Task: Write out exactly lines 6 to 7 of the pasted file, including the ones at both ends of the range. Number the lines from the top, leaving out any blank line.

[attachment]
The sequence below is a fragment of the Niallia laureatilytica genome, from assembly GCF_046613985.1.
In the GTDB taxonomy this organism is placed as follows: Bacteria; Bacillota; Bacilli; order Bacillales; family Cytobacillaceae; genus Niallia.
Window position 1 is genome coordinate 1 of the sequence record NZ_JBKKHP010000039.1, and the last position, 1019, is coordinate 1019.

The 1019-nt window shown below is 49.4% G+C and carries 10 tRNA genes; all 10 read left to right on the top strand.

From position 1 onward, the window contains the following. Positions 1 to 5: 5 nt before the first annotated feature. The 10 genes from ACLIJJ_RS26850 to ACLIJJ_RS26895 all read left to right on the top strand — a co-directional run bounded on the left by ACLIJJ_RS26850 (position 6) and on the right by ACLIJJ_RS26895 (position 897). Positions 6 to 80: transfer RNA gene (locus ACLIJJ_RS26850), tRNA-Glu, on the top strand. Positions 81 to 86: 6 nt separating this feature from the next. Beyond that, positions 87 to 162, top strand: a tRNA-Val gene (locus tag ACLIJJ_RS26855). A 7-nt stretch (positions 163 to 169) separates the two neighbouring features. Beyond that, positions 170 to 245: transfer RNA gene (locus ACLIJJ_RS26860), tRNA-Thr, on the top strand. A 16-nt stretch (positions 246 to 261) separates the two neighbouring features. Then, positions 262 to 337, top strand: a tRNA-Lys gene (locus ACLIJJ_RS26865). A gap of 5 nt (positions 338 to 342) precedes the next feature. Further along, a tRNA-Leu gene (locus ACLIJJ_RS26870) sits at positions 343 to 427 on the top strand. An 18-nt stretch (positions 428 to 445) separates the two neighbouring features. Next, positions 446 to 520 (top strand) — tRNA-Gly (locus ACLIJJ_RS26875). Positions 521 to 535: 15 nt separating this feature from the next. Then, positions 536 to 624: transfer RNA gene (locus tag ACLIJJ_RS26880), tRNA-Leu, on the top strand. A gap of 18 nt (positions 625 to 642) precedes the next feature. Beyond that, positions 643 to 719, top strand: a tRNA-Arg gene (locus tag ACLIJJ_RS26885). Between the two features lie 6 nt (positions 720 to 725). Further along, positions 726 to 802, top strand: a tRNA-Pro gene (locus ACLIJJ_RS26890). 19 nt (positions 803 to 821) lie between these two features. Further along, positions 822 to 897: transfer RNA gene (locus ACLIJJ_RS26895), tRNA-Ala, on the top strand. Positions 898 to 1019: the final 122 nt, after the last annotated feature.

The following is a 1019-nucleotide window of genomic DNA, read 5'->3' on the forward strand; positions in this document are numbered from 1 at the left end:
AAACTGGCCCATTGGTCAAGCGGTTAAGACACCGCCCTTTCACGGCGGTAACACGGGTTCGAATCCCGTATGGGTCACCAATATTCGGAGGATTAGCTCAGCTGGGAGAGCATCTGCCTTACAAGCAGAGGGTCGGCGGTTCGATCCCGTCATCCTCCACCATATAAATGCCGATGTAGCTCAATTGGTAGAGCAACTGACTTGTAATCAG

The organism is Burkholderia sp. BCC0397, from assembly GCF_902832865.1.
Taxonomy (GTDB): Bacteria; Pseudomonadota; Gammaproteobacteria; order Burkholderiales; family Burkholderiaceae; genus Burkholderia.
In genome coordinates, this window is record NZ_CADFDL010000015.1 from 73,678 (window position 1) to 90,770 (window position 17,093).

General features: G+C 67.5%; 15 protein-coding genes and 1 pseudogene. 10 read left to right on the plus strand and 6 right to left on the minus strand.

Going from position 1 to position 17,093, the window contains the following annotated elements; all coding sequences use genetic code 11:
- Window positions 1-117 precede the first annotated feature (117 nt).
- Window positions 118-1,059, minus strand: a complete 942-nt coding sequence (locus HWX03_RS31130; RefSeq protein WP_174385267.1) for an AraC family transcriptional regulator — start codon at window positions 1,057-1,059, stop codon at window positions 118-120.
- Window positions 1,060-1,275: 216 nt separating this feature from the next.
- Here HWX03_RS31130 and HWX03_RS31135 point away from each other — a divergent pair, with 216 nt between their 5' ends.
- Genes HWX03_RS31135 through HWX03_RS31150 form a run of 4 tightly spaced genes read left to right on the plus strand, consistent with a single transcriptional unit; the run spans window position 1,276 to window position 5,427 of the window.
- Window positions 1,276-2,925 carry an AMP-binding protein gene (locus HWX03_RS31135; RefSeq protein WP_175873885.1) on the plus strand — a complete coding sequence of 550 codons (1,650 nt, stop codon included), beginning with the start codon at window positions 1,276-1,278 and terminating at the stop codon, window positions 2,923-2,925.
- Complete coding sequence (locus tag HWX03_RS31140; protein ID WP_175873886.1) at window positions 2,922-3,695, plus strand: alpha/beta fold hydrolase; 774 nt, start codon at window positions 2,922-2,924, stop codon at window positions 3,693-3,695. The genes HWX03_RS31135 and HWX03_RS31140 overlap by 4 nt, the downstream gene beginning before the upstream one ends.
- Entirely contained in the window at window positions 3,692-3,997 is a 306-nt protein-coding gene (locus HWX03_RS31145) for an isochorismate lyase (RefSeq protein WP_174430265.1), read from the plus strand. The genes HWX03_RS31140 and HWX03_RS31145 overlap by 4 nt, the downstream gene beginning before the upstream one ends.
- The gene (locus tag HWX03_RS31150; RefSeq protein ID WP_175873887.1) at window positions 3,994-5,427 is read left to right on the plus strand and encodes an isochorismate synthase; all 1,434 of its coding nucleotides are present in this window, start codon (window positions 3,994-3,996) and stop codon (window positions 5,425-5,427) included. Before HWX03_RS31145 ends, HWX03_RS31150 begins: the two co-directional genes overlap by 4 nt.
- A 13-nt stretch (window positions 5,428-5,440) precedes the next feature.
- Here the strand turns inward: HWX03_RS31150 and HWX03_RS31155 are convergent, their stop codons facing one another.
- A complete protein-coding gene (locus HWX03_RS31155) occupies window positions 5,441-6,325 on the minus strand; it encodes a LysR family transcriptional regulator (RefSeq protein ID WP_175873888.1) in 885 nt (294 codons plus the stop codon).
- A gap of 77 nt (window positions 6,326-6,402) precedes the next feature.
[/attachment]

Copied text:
The following is a 1019-nucleotide window of genomic DNA, read 5'->3' on the forward strand; positions in this document are numbered from 1 at the left end:
AAACTGGCCCATTGGTCAAGCGGTTAAGACACCGCCCTTTCACGGCGGTAACACGGGTTCGAATCCCGTATGGGTCACCAATATTCGGAGGATTAGCTCAGCTGGGAGAGCATCTGCCTTACAAGCAGAGGGTCGGCGGTTCGATCCCGTCATCCTCCACCATATAAATGCCGATGTAGCTCAATTGGTAGAGCAACTGACTTGTAATCAG